To build a modern website, you need to discover the power of a scalable and maintainable design system. This practical book, by Micah Godbolt, takes experienced web developers through the different aspects of front-end architecture: code, process, testing, and documentation.
It’s been the year of virtual reality, and there aren’t many people more passionate and knowledgeable about the topic than Liv Erickson, a VR and AR developer evangelist for Microsoft. In this short guide she explains how to get started in the VR industry, and covers the basics from devices to application development, and recommends plenty of resources for more in-depth learning along the way. Also, check out Liv’s Just A/VR Show.
Sketch is very quickly becoming the industry standard for a lot of designers who are making the switch from Photoshop. This fast-paced practical guide, a follow-up to Discover Sketch App by UK-based designer and developer Marc Andrew, helps you learn how to build real-world applications with Sketch, via straight-forward step-by-step tutorials.
The ‘Keep It Simple’ package includes the ebook and tutorial files, while the other packages also come with files for companion tools, such as Flinto and Framer, and discount codes for various resources. A great starting point for boosting your Sketch skills.
The internet has a massive carbon footprint and releases over 830 million tons of CO2 annually, more than the airline industry. If the Internet were a country, it would be the sixth largest in terms of electricity use. It’s about time we take this into account when we build digital products and services, and optimize them for users, devices, and energy efficiency.
Based on the work of Tim Frick’s agency Mightybytes, Designing for Sustainability focuses on four key areas: content strategy, performance optimization, design and user experience, and green hosting. Let’s build for users, while reducing the environmental impact.
This is a hands-on guide to web application design by Jane Portman, an independent UI/UX consultant from Russia. In The UI Audit, Portman explains how to adopt a simple, strategic approach to your design — from product strategy to each individual screen. It’s based on her consulting experience and real-life research that have helped her identify common patterns, flaws, and good ways to explain them. Also available in advanced and premium packages, which include worksheets, audio interviews with successful SaaS founders, and a one-hour strategy call with Portman herself.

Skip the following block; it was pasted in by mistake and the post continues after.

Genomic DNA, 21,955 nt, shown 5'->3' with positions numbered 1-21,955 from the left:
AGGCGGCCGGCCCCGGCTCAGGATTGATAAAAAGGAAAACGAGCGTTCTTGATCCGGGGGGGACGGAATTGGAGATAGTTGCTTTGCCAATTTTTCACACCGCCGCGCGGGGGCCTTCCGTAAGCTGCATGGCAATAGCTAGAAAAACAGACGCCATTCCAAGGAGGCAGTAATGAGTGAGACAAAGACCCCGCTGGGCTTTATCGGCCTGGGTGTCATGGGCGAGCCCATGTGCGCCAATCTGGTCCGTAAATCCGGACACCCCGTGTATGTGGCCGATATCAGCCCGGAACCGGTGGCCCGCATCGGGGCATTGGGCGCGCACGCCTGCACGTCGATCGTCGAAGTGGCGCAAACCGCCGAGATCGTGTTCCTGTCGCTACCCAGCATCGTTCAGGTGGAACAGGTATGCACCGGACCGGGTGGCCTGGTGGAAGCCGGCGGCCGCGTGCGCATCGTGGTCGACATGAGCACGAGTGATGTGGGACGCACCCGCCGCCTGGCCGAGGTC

Pretty Much Everything is a gorgeous mid-career survey of the works of influential graphic designer Aaron Draplin. Beautifully packaged in a 256-page book with 300 full colour illustrations, it includes case studies, inspiration, road stories, lists, maps, how-tos, and tons of advice, all told with the man’s renowned humour.
Draplin also explains the process behind projects like the iconic Field Notes, making this a must-have for Draplin fans and designers alike. A limited edition enhancement kit, with prints and bookmarks is available directly from his website.
Here’s another book that should be on the reading list of every freelancer, especially if they bill by the hour, or are considering it. Software consultant Jonathan Stark makes a passionate plea to stop trading time for money, as it’s a “horrible practice for everyone involved,” as he puts it.
Hourly Billing Is Nuts then features dozens of essays to convince you to ditch this approach in favour of value-based pricing. The ebook is available now, as Stark is writing it, and you’ll get updates and expansions delivered straight to your inbox. Also check out the accompanying weekly podcast.
Of course, Shopify’s very own Grow books, which you can read right on the site or download as PDFs, are also highly recommended. Volume 1 is A Beginner’s Guide to Growing Your Business and features 12 chapters on everything from branding to launch, written by the likes of Kurt Elster, Paul Boag, and Alex O’Byrne. Volume 2 — with advice from Freelancer Union’s Laura Murphy, GatherContent’s Rob Mills, and seven other great authors —delves into Becoming a Full-Stack Web Design Freelancer and covers contracts, user research, analytics, content marketing, and much more.